UNHCR Special Envoy Angelina Jolie leads UN, U.S. Congressional leadership calling for prevention and prosecution of gender-based violence amid the COVID-19 pandemic

In a candid conversation just published by TIME, Angelina Jolie, Special Envoy for UNHCR, the UN Refugee Agency, describes the horrors experienced by survivors of gender-based violence she has met during her work with the UN Refugee Agency, and advocates the need to prevent gender-based violence and hold its perpetrators to account. Taking part in the conversation with her are Dr. Natalia Kanem, Executive Director of UNFPA, the UN sexual and reproductive health agency, U.S. Representative Chrissy Houlahan (PA-06) and Rachel Bowen Pittman, Executive Director of the United Nations Association of the USA (UNA-USA).

“I’ve been at these hospitals where the grandmother, the mother and the child all have been raped, all have been assaulted, and none have justice,” says Special Envoy Jolie. “What does that say to them? Does justice or accountability for the crimes against their bodies mean anything to us? Because our lack of action says everything.”

The timely conversation, convened by UNA-USA, coincides with Domestic Violence Awareness Month in the United States and precedes the 16 Days of Action to End Gender-based Violence, which the UN marks annually in late November and early December.

The panelists emphasize that gender-based violence happens in every country, religion and economic class, and describe the devastating impact that the COVID-19 pandemic has had on levels of violence against women and efforts to prevent it. 31 million additional cases of gender-based violence can be expected to occur if the lockdown continues for at least 6 months.

“With COVID-19, we have been sounding the alarm about a catastrophe that’s been compounded by major mobility and communication restrictions. People can neither escape their abusers nor report what’s happening,” said UNFPA Executive Director Dr. Natalia Kanem. “And there are literally millions of schoolgirls who have lost their only place of safety.”

UNFPA, the United Nations sexual and reproductive health agency, is mandated to protect and uphold the rights of all women and girls worldwide to live free from violence and discrimination. But as Representative Houlahan points out, it has not received funding from the U.S. government for the past four years.

“We, as the United States, have really abdicated our responsibility and the role that we have to play in ending gender-based violence,” says Rep. Houlahan. “And the voice that we have with helping organizations like UNFPA.”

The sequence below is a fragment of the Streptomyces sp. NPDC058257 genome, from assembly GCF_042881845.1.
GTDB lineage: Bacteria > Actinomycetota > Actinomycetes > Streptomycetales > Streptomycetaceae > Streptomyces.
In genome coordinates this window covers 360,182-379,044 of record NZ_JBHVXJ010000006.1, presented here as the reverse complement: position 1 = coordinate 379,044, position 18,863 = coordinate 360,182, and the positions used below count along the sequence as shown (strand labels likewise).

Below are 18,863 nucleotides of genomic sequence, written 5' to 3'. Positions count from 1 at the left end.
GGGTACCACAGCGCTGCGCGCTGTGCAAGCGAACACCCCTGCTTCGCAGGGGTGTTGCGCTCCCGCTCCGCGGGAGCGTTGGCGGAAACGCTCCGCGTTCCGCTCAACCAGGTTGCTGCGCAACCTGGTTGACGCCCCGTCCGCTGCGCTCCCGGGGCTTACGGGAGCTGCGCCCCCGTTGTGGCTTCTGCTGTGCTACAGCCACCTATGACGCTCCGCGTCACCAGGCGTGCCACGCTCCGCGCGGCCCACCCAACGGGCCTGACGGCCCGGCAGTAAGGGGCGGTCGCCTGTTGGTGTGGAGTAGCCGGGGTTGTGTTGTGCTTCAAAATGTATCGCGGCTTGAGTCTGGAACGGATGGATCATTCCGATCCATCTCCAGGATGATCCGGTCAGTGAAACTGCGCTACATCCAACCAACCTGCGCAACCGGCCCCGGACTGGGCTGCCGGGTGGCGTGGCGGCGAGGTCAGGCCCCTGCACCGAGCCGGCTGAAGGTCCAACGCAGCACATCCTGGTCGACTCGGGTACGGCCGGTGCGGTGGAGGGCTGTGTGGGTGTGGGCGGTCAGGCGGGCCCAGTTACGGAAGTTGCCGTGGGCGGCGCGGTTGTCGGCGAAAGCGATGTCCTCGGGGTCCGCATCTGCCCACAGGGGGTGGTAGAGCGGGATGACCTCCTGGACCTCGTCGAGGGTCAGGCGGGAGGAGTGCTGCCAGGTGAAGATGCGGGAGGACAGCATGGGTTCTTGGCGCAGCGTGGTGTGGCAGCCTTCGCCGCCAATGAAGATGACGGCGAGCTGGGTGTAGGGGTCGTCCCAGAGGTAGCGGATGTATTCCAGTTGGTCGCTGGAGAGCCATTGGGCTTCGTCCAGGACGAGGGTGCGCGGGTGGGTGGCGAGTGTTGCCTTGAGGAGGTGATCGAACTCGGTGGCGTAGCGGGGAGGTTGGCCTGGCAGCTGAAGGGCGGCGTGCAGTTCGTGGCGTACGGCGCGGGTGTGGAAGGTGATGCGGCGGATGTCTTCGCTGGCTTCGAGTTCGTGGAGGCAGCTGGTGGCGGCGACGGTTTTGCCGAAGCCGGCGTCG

In October 2019, Rep. Houlahan introduced H.R. 4722, the Support UNFPA Funding Act, in the U.S. House of Representatives, which would authorize an annual U.S. contribution to UNFPA, noting UNFPA’s work supports “United States national security and humanitarian efforts by operating in areas where medical infrastructure or services have been destroyed or limited by natural disasters, armed conflict, or other humanitarian emergencies.”

Special Envoy Jolie has been a longtime champion of refugees and women throughout her 20-year service with the UN Refugee Agency. In July of this year, she urged the UN Security Council to increase its investment in the sexual and gender-based violence prevention measures, noting less than 1% of humanitarian aid is dedicated to the issue.



UNFPA is the United Nations sexual and reproductive health agency. Our mission is to deliver a world where every pregnancy is wanted, every childbirth is safe and every young person’s potential is fulfilled. We work in developing countries and humanitarian emergencies to make sure women can access family planning, to end preventable maternal deaths and stamp out gender-based violence and harmful practices like female genital mutilation and child marriage. For more information about UNFPA and its work, please visit: www.unfpa.org

About the United Nations Association of the USA

The United Nations Association of the USA (UNA-USA) is a grassroots movement of Americans who support the vital work of the United Nations in U.S. communities, colleges, and Congress. For more than 75 years, UNA-USA and its national network of 20,000 members and 200 chapters have promoted strong U.S. leadership at the UN through advocacy campaigns, youth engagement, outreach programs, and public events. Learn more.

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